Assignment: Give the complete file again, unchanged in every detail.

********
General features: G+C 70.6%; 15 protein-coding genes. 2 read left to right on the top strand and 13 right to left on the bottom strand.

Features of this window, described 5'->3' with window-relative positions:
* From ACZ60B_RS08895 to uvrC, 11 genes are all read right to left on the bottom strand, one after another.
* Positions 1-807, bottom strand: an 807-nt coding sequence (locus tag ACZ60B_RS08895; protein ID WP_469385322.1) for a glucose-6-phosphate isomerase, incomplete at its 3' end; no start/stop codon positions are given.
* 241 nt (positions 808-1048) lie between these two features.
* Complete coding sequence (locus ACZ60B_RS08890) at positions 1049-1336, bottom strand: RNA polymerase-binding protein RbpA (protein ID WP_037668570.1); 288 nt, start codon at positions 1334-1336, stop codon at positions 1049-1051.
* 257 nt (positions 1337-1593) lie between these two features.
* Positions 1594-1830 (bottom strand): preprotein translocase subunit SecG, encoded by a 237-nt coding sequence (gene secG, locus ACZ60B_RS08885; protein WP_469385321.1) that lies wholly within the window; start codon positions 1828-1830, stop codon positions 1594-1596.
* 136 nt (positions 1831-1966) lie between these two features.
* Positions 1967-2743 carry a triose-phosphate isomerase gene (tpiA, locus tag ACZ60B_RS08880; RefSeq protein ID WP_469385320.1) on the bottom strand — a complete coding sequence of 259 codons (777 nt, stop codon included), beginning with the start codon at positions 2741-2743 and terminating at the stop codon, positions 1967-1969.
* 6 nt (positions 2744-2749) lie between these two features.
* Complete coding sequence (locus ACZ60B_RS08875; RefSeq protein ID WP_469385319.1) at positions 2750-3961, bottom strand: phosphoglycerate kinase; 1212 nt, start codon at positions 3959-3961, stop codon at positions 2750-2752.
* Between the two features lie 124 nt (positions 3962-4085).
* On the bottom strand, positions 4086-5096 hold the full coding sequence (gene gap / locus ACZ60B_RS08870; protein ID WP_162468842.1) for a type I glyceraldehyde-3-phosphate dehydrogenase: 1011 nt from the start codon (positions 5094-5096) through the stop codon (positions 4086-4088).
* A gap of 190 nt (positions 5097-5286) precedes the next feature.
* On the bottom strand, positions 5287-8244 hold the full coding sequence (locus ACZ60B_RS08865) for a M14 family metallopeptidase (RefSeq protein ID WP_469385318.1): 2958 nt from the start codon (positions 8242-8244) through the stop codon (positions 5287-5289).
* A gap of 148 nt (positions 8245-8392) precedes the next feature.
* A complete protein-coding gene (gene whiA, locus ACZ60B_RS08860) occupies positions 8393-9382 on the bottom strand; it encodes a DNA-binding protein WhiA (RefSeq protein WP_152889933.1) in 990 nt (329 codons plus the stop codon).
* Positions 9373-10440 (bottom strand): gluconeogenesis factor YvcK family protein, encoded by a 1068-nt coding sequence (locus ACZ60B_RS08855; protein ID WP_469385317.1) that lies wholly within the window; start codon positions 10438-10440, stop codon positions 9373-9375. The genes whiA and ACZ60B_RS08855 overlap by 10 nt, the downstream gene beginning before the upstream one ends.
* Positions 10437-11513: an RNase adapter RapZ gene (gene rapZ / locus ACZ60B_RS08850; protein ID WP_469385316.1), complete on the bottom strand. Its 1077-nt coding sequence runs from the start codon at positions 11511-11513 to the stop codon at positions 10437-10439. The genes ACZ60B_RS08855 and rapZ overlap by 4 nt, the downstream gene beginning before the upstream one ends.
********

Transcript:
General features: G+C 70.6%; 15 protein-coding genes. 2 read left to right on the top strand and 13 right to left on the bottom strand.

Features of this window, described 5'->3' with window-relative positions:
* From ACZ60B_RS08895 to uvrC, 11 genes are all read right to left on the bottom strand, one after another.
* Positions 1-807, bottom strand: an 807-nt coding sequence (locus tag ACZ60B_RS08895; protein ID WP_469385322.1) for a glucose-6-phosphate isomerase, incomplete at its 3' end; no start/stop codon positions are given.
* 241 nt (positions 808-1048) lie between these two features.
* Complete coding sequence (locus ACZ60B_RS08890) at positions 1049-1336, bottom strand: RNA polymerase-binding protein RbpA (protein ID WP_037668570.1); 288 nt, start codon at positions 1334-1336, stop codon at positions 1049-1051.
* 257 nt (positions 1337-1593) lie between these two features.
* Positions 1594-1830 (bottom strand): preprotein translocase subunit SecG, encoded by a 237-nt coding sequence (gene secG, locus ACZ60B_RS08885; protein WP_469385321.1) that lies wholly within the window; start codon positions 1828-1830, stop codon positions 1594-1596.
* 136 nt (positions 1831-1966) lie between these two features.
* Positions 1967-2743 carry a triose-phosphate isomerase gene (tpiA, locus tag ACZ60B_RS08880; RefSeq protein ID WP_469385320.1) on the bottom strand — a complete coding sequence of 259 codons (777 nt, stop codon included), beginning with the start codon at positions 2741-2743 and terminating at the stop codon, positions 1967-1969.
* 6 nt (positions 2744-2749) lie between these two features.
* Complete coding sequence (locus ACZ60B_RS08875; RefSeq protein ID WP_469385319.1) at positions 2750-3961, bottom strand: phosphoglycerate kinase; 1212 nt, start codon at positions 3959-3961, stop codon at positions 2750-2752.
* Between the two features lie 124 nt (positions 3962-4085).
* On the bottom strand, positions 4086-5096 hold the full coding sequence (gene gap / locus ACZ60B_RS08870; protein ID WP_162468842.1) for a type I glyceraldehyde-3-phosphate dehydrogenase: 1011 nt from the start codon (positions 5094-5096) through the stop codon (positions 4086-4088).
* A gap of 190 nt (positions 5097-5286) precedes the next feature.
* On the bottom strand, positions 5287-8244 hold the full coding sequence (locus ACZ60B_RS08865) for a M14 family metallopeptidase (RefSeq protein ID WP_469385318.1): 2958 nt from the start codon (positions 8242-8244) through the stop codon (positions 5287-5289).
* A gap of 148 nt (positions 8245-8392) precedes the next feature.
* A complete protein-coding gene (gene whiA, locus ACZ60B_RS08860) occupies positions 8393-9382 on the bottom strand; it encodes a DNA-binding protein WhiA (RefSeq protein WP_152889933.1) in 990 nt (329 codons plus the stop codon).
* Positions 9373-10440 (bottom strand): gluconeogenesis factor YvcK family protein, encoded by a 1068-nt coding sequence (locus ACZ60B_RS08855; protein ID WP_469385317.1) that lies wholly within the window; start codon positions 10438-10440, stop codon positions 9373-9375. The genes whiA and ACZ60B_RS08855 overlap by 10 nt, the downstream gene beginning before the upstream one ends.
* Positions 10437-11513: an RNase adapter RapZ gene (gene rapZ / locus ACZ60B_RS08850; protein ID WP_469385316.1), complete on the bottom strand. Its 1077-nt coding sequence runs from the start codon at positions 11511-11513 to the stop codon at positions 10437-10439. The genes ACZ60B_RS08855 and rapZ overlap by 4 nt, the downstream gene beginning before the upstream one ends.